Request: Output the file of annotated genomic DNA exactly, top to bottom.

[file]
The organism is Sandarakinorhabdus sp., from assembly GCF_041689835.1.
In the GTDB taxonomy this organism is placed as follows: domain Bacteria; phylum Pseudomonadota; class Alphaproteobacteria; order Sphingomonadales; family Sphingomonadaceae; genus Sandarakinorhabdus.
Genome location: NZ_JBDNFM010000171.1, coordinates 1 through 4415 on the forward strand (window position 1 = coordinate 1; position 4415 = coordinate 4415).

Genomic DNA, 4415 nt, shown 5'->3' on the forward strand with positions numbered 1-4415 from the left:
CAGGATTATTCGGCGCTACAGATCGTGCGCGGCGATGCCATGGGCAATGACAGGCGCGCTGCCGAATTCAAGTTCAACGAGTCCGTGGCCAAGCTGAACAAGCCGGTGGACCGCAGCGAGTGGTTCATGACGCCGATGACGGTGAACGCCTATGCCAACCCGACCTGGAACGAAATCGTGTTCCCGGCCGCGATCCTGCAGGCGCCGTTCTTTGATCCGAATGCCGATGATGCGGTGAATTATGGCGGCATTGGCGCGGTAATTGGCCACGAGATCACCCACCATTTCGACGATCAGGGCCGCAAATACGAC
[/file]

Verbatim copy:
The organism is Sandarakinorhabdus sp., from assembly GCF_041689835.1.
In the GTDB taxonomy this organism is placed as follows: domain Bacteria; phylum Pseudomonadota; class Alphaproteobacteria; order Sphingomonadales; family Sphingomonadaceae; genus Sandarakinorhabdus.
Genome location: NZ_JBDNFM010000171.1, coordinates 1 through 4415 on the forward strand (window position 1 = coordinate 1; position 4415 = coordinate 4415).

Genomic DNA, 4415 nt, shown 5'->3' on the forward strand with positions numbered 1-4415 from the left:
CAGGATTATTCGGCGCTACAGATCGTGCGCGGCGATGCCATGGGCAATGACAGGCGCGCTGCCGAATTCAAGTTCAACGAGTCCGTGGCCAAGCTGAACAAGCCGGTGGACCGCAGCGAGTGGTTCATGACGCCGATGACGGTGAACGCCTATGCCAACCCGACCTGGAACGAAATCGTGTTCCCGGCCGCGATCCTGCAGGCGCCGTTCTTTGATCCGAATGCCGATGATGCGGTGAATTATGGCGGCATTGGCGCGGTAATTGGCCACGAGATCACCCACCATTTCGACGATCAGGGCCGCAAATACGAC